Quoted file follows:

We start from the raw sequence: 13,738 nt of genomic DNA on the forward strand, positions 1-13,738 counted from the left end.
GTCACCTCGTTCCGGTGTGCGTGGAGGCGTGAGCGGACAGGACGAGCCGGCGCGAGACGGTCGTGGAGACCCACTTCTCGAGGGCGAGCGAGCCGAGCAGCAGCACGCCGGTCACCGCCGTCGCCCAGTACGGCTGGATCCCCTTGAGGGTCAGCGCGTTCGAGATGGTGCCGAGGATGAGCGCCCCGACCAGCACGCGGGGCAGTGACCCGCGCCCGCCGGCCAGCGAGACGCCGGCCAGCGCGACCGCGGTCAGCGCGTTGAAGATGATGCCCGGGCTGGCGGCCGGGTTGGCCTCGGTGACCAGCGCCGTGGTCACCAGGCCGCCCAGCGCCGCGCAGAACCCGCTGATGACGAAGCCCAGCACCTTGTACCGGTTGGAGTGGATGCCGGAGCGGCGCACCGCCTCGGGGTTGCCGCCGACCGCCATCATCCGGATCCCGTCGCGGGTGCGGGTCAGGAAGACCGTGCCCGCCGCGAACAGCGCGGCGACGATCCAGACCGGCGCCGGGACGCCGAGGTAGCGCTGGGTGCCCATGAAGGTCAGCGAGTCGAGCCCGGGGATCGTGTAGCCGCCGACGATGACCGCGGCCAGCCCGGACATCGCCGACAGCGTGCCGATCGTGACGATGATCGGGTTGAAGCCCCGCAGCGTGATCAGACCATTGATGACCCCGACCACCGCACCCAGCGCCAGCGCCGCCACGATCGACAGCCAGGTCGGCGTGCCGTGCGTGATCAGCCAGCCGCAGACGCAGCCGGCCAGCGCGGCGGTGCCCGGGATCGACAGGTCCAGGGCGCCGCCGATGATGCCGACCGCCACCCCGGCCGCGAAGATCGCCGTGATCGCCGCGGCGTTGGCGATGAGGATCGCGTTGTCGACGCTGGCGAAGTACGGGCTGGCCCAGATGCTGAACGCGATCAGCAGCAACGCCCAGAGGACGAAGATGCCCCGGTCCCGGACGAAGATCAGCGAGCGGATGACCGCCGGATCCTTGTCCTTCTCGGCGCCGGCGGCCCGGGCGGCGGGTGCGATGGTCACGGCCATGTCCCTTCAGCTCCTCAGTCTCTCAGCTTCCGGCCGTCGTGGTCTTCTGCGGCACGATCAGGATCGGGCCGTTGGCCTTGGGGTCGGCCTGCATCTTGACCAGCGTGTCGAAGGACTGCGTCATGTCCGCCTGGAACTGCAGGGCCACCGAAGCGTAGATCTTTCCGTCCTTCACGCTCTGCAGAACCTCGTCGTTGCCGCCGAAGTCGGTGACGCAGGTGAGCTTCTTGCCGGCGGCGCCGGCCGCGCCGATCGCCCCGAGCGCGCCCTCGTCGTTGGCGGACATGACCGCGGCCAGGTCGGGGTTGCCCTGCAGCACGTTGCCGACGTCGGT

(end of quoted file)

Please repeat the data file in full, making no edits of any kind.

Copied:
We start from the raw sequence: 13,738 nt of genomic DNA on the forward strand, positions 1-13,738 counted from the left end.
GTCACCTCGTTCCGGTGTGCGTGGAGGCGTGAGCGGACAGGACGAGCCGGCGCGAGACGGTCGTGGAGACCCACTTCTCGAGGGCGAGCGAGCCGAGCAGCAGCACGCCGGTCACCGCCGTCGCCCAGTACGGCTGGATCCCCTTGAGGGTCAGCGCGTTCGAGATGGTGCCGAGGATGAGCGCCCCGACCAGCACGCGGGGCAGTGACCCGCGCCCGCCGGCCAGCGAGACGCCGGCCAGCGCGACCGCGGTCAGCGCGTTGAAGATGATGCCCGGGCTGGCGGCCGGGTTGGCCTCGGTGACCAGCGCCGTGGTCACCAGGCCGCCCAGCGCCGCGCAGAACCCGCTGATGACGAAGCCCAGCACCTTGTACCGGTTGGAGTGGATGCCGGAGCGGCGCACCGCCTCGGGGTTGCCGCCGACCGCCATCATCCGGATCCCGTCGCGGGTGCGGGTCAGGAAGACCGTGCCCGCCGCGAACAGCGCGGCGACGATCCAGACCGGCGCCGGGACGCCGAGGTAGCGCTGGGTGCCCATGAAGGTCAGCGAGTCGAGCCCGGGGATCGTGTAGCCGCCGACGATGACCGCGGCCAGCCCGGACATCGCCGACAGCGTGCCGATCGTGACGATGATCGGGTTGAAGCCCCGCAGCGTGATCAGACCATTGATGACCCCGACCACCGCACCCAGCGCCAGCGCCGCCACGATCGACAGCCAGGTCGGCGTGCCGTGCGTGATCAGCCAGCCGCAGACGCAGCCGGCCAGCGCGGCGGTGCCCGGGATCGACAGGTCCAGGGCGCCGCCGATGATGCCGACCGCCACCCCGGCCGCGAAGATCGCCGTGATCGCCGCGGCGTTGGCGATGAGGATCGCGTTGTCGACGCTGGCGAAGTACGGGCTGGCCCAGATGCTGAACGCGATCAGCAGCAACGCCCAGAGGACGAAGATGCCCCGGTCCCGGACGAAGATCAGCGAGCGGATGACCGCCGGATCCTTGTCCTTCTCGGCGCCGGCGGCCCGGGCGGCGGGTGCGATGGTCACGGCCATGTCCCTTCAGCTCCTCAGTCTCTCAGCTTCCGGCCGTCGTGGTCTTCTGCGGCACGATCAGGATCGGGCCGTTGGCCTTGGGGTCGGCCTGCATCTTGACCAGCGTGTCGAAGGACTGCGTCATGTCCGCCTGGAACTGCAGGGCCACCGAAGCGTAGATCTTTCCGTCCTTCACGCTCTGCAGAACCTCGTCGTTGCCGCCGAAGTCGGTGACGCAGGTGAGCTTCTTGCCGGCGGCGCCGGCCGCGCCGATCGCCCCGAGCGCGCCCTCGTCGTTGGCGGACATGACCGCGGCCAGGTCGGGGTTGCCCTGCAGCACGTTGCCGACGTCGGT